Dr. Jill Russell, associate professor of biology, spends summers in Alaska doing research on Boreal Owls. We've profiled Jill before and some of her sweet little friends. Jill and her husband, a professor at Miami University, regularly enlist the help of students with the research.
How have you expanded on your Boreal Owl research?
This year we have installed about 20 cameras inside Boreal Owl nest boxes that are located in the White Mountains within a 200 mile radius of Fairbanks. These cameras will provide us with, for the first time, real time images of what happens inside a nest box. We are monitoring the footage from the cameras to count how many times the adults provision the boxes with food for the chicks. At the same time, we are conducting live animal trapping in the regions around the boxes to correlate Red-Backed Vole populations (the favored food of Boreal Owls), with the number of voles we see on the cameras being brought to the boxes. We also weigh and measure each chick every 3 days, and collect tissue samples so that we can run their DNA and determine if the chicks are male or female. Andy Rasmussen in Biology and his students run the DNA for us.
How is the research coming?
It has been a very busy, exciting and exhausting summer for us here in the interior. This is the view from one of the nest box sites in the White Mountains.
The focus of this Summer’s research was to look at the effect forest fires have on Boreal Owl chick survival.
In order to answer this question, we monitored Boreal Owls in two different areas: an area that has not been burned, and then compare it with an area that has recently been burned. With 27 occupied nest boxes (and around 200 chicks) on two different Alaskan Highways, we put about 7,500 miles on our field truck, and clocked about 720 hours in the field. (That’s about sixty 12-hour days in a row – including weekends). Boreal Owl chick fledged on July 1st, and we were able to take our first day off (since May 1st) on July 2nd.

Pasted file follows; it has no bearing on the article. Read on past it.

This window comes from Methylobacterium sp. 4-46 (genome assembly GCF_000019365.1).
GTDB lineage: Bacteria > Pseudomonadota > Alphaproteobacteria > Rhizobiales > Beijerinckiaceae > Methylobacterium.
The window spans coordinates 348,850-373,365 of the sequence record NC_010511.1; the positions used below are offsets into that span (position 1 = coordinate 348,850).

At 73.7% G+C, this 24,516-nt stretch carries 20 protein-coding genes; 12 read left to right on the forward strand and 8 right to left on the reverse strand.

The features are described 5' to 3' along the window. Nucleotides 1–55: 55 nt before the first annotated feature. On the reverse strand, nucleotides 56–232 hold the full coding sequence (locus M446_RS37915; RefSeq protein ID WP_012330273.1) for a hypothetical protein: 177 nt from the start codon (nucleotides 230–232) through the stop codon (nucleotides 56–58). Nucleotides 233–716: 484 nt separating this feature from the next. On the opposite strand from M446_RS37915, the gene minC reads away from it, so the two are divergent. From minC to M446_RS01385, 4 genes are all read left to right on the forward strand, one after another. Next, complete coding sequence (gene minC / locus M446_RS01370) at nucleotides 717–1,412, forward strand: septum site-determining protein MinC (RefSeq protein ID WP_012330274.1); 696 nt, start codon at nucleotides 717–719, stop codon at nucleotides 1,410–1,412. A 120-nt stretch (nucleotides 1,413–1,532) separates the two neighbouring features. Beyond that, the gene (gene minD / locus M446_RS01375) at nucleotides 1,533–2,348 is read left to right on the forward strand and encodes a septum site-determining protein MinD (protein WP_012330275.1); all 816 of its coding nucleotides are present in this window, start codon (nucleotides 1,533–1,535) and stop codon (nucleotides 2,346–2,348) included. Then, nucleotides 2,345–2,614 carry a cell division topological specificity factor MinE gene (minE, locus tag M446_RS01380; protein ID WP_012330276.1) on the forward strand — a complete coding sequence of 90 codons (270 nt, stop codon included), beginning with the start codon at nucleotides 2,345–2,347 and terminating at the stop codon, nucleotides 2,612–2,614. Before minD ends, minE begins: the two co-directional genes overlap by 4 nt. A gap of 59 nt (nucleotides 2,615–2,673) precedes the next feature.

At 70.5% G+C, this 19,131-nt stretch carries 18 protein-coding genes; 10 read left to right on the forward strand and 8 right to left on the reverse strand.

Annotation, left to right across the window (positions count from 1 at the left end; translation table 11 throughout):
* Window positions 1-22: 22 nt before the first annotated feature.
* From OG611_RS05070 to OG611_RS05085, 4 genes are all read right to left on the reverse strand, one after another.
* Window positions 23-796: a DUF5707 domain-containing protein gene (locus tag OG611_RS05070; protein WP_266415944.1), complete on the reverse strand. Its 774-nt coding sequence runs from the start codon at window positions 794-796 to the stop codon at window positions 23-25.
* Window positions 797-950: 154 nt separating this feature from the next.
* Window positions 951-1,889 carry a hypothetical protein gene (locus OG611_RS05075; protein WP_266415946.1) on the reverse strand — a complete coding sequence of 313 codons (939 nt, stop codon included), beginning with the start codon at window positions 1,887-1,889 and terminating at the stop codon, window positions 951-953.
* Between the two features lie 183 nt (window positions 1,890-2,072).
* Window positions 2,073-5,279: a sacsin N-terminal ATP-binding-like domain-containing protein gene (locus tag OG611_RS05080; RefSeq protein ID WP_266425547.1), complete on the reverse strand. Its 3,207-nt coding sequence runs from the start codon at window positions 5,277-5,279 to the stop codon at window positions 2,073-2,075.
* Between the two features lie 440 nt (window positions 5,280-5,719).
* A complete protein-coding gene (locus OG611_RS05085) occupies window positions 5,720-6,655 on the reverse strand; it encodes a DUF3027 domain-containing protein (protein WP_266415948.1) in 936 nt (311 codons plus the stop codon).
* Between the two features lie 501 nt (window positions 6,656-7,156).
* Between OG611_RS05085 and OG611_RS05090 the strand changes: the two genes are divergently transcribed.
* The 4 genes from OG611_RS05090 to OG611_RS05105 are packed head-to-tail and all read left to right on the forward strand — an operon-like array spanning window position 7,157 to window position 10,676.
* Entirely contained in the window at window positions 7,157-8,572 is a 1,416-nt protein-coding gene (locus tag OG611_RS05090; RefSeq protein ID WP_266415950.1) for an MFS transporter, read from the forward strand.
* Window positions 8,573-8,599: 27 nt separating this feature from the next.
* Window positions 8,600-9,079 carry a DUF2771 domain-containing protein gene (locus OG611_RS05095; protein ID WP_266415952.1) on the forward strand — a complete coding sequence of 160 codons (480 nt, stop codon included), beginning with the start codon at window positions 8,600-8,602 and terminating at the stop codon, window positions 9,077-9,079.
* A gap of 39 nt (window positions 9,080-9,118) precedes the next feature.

In order to determine the density of prey items for the owls, we conducted two small mammal trappings.
One trapping in the spring, as soon as the snow melted, and then another trapping after the young rodents were born and leaving the nests.
The occupancy of the traps will give us an idea of Red-backed Vole populations so we can correlate food availability with Boreal Owl chick survival. This trap had a Red-backed Vole inside it.
The mammals are marked (in case we recapture them) and set free. This next photo was taken as the vole jumped off of the weigh plate and scampered up my arm and hid in my hair!
What have the cameras inside the nest boxes been able to show?
Cameras inside the nest boxes have revealed interesting behaviors such as the first ever recorded siblicide event of Boreal Owls. Data indicates that when the chicks are not fed for over 24 hours, they will eat the youngest or weakest chick in the box. We have also learned that the adult male is the primary food provisioner of the box.
The adult female spends all of her time in the box protecting and feeding chunks of food to the chicks. Camera footage indicates that when she does leave the nestbox, it is only for a matter of minutes, and occasionally she will return with a fresh food item for the chicks.
Prey items brought into the boxes include: Red-backed Voles, Masked Shrew, Red Squirrel and a juvenile Snowshoe Hare. We also found evidence of some birds being brought to the nestbox as food, which included: Dark-eyed Junco, Swainson’s Thrush, Varied Thrush, Boreal Chickadees and Yellow-rumped Warblers.
How is the DNA sampling working—how do you get the information to Dr. Andy Rasmussen here at the Mount?
We are using DNA to determine the sex of each chick in the nest boxes. This year we removed a few body feathers from each chick. These feathers are kept frozen until they are mailed to Dr. Rasmussen at the Mount. DNA can be extracted from the epithelial cells at the base of the feathers, and can be used to determine the sex of each chick. We can then correlate the morphometric data we collect (wing length, bill length, skull width, hand length, and weight) with the sex of the chicks.
This will give us a rubric that we can use to determine the sex of the chicks in the future – without having to taking DNA samples.
How is this research helping the boreal owl population?
The study this year will provide vital information on the effect of forest fires on Boreal Owl populations. This information is important, because as the climate in the boreal forest changes, there has been an increase in forest fire frequency and intensity. Most forest fires in the boreal forest are started by lightning strikes during thunderstorms, and because this is an arctic desert, the ground and understory is very dry and ignites quite easily. It is common to have forest fires that engulf thousands of acres of boreal forest each year. Currently, there are about 305 active forest fires in Alaska and 140 of those are in the Interior where our research sites are located. In fact, the Aggie fire burned one of our small mammal trapping sites!